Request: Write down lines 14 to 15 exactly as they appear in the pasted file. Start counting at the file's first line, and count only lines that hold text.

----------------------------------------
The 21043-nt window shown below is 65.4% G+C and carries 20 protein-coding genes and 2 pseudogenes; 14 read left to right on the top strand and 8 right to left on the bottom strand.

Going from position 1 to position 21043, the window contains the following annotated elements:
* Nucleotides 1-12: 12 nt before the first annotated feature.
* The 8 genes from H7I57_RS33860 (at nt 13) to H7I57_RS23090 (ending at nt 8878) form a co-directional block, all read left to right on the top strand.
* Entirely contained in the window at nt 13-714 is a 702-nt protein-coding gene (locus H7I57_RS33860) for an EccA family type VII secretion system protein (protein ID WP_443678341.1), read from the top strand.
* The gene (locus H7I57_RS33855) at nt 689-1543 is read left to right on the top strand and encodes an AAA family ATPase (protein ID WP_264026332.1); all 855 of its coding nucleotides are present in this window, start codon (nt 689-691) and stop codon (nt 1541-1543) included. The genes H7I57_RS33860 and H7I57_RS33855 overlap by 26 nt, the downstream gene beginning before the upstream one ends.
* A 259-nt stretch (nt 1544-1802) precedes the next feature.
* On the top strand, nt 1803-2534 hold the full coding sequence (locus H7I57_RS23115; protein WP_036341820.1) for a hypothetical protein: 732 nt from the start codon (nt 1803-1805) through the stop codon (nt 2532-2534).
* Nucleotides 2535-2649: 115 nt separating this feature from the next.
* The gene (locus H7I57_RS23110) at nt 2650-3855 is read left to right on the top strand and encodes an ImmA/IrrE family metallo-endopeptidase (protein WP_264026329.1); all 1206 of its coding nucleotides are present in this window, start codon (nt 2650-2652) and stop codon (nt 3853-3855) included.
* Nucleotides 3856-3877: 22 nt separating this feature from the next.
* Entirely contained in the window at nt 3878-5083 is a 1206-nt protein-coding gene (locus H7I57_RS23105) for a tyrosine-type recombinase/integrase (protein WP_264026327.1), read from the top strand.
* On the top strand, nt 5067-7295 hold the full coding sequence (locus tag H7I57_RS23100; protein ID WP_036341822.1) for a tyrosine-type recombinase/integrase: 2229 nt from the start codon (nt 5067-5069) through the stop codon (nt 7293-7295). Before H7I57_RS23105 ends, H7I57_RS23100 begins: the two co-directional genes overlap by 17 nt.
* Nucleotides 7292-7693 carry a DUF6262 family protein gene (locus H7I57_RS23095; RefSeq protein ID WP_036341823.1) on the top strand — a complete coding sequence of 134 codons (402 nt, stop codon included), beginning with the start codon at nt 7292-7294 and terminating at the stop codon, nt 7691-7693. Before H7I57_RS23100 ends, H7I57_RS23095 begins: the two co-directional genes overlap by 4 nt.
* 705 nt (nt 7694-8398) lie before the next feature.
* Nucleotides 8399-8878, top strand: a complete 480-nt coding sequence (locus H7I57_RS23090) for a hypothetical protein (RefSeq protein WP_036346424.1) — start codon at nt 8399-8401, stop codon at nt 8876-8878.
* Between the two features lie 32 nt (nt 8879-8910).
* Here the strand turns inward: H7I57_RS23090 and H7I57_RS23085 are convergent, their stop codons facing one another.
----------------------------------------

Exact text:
* Nucleotides 7292-7693 carry a DUF6262 family protein gene (locus H7I57_RS23095; RefSeq protein ID WP_036341823.1) on the top strand — a complete coding sequence of 134 codons (402 nt, stop codon included), beginning with the start codon at nt 7292-7294 and terminating at the stop codon, nt 7691-7693. Before H7I57_RS23100 ends, H7I57_RS23095 begins: the two co-directional genes overlap by 4 nt.
* 705 nt (nt 7694-8398) lie before the next feature.